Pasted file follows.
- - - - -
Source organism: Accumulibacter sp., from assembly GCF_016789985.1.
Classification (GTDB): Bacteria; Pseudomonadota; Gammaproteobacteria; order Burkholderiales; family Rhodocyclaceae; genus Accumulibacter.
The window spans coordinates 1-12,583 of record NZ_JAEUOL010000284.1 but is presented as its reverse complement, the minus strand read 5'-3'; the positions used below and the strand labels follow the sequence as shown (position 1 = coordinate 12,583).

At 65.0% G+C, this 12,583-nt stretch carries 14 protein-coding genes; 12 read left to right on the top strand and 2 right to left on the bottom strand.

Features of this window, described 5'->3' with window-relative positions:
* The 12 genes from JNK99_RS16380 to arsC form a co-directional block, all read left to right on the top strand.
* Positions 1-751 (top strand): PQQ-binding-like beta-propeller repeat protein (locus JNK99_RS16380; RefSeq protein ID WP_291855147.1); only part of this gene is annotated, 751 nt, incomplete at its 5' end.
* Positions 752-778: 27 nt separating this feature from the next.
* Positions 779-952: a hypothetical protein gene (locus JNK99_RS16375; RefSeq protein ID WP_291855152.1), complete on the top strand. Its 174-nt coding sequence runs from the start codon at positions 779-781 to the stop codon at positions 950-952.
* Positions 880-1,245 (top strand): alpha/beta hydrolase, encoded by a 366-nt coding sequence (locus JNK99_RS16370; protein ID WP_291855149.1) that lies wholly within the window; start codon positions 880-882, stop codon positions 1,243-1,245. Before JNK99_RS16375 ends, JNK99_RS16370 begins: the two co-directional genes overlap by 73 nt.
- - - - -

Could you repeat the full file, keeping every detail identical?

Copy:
Source organism: Accumulibacter sp., from assembly GCF_016789985.1.
Classification (GTDB): Bacteria; Pseudomonadota; Gammaproteobacteria; order Burkholderiales; family Rhodocyclaceae; genus Accumulibacter.
The window spans coordinates 1-12,583 of record NZ_JAEUOL010000284.1 but is presented as its reverse complement, the minus strand read 5'-3'; the positions used below and the strand labels follow the sequence as shown (position 1 = coordinate 12,583).

At 65.0% G+C, this 12,583-nt stretch carries 14 protein-coding genes; 12 read left to right on the top strand and 2 right to left on the bottom strand.

Features of this window, described 5'->3' with window-relative positions:
* The 12 genes from JNK99_RS16380 to arsC form a co-directional block, all read left to right on the top strand.
* Positions 1-751 (top strand): PQQ-binding-like beta-propeller repeat protein (locus JNK99_RS16380; RefSeq protein ID WP_291855147.1); only part of this gene is annotated, 751 nt, incomplete at its 5' end.
* Positions 752-778: 27 nt separating this feature from the next.
* Positions 779-952: a hypothetical protein gene (locus JNK99_RS16375; RefSeq protein ID WP_291855152.1), complete on the top strand. Its 174-nt coding sequence runs from the start codon at positions 779-781 to the stop codon at positions 950-952.
* Positions 880-1,245 (top strand): alpha/beta hydrolase, encoded by a 366-nt coding sequence (locus JNK99_RS16370; protein ID WP_291855149.1) that lies wholly within the window; start codon positions 880-882, stop codon positions 1,243-1,245. Before JNK99_RS16375 ends, JNK99_RS16370 begins: the two co-directional genes overlap by 73 nt.